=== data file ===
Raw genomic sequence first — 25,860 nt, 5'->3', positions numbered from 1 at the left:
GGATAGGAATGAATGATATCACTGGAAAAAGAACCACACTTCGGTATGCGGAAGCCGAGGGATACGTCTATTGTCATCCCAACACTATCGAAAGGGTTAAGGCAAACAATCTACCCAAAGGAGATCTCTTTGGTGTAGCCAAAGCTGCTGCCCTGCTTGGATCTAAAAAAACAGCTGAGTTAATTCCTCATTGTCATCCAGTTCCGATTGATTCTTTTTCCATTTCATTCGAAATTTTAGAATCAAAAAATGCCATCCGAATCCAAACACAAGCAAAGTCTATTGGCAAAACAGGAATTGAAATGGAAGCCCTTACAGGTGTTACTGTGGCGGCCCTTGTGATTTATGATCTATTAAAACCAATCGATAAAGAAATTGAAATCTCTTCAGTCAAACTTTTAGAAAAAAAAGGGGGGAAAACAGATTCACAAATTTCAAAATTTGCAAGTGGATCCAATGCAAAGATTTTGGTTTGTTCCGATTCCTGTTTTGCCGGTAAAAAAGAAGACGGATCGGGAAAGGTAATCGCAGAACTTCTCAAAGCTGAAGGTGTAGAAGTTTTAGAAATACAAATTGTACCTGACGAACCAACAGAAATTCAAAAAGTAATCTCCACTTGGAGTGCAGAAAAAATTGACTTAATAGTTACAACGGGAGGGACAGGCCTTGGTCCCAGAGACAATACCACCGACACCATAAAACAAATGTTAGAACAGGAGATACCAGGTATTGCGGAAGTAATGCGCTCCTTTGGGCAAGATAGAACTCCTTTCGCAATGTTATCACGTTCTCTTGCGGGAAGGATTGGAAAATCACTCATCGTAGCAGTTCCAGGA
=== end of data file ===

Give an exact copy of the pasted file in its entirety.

Raw genomic sequence first — 25,860 nt, 5'->3', positions numbered from 1 at the left:
GGATAGGAATGAATGATATCACTGGAAAAAGAACCACACTTCGGTATGCGGAAGCCGAGGGATACGTCTATTGTCATCCCAACACTATCGAAAGGGTTAAGGCAAACAATCTACCCAAAGGAGATCTCTTTGGTGTAGCCAAAGCTGCTGCCCTGCTTGGATCTAAAAAAACAGCTGAGTTAATTCCTCATTGTCATCCAGTTCCGATTGATTCTTTTTCCATTTCATTCGAAATTTTAGAATCAAAAAATGCCATCCGAATCCAAACACAAGCAAAGTCTATTGGCAAAACAGGAATTGAAATGGAAGCCCTTACAGGTGTTACTGTGGCGGCCCTTGTGATTTATGATCTATTAAAACCAATCGATAAAGAAATTGAAATCTCTTCAGTCAAACTTTTAGAAAAAAAAGGGGGGAAAACAGATTCACAAATTTCAAAATTTGCAAGTGGATCCAATGCAAAGATTTTGGTTTGTTCCGATTCCTGTTTTGCCGGTAAAAAAGAAGACGGATCGGGAAAGGTAATCGCAGAACTTCTCAAAGCTGAAGGTGTAGAAGTTTTAGAAATACAAATTGTACCTGACGAACCAACAGAAATTCAAAAAGTAATCTCCACTTGGAGTGCAGAAAAAATTGACTTAATAGTTACAACGGGAGGGACAGGCCTTGGTCCCAGAGACAATACCACCGACACCATAAAACAAATGTTAGAACAGGAGATACCAGGTATTGCGGAAGTAATGCGCTCCTTTGGGCAAGATAGAACTCCTTTCGCAATGTTATCACGTTCTCTTGCGGGAAGGATTGGAAAATCACTCATCGTAGCAGTTCCAGGA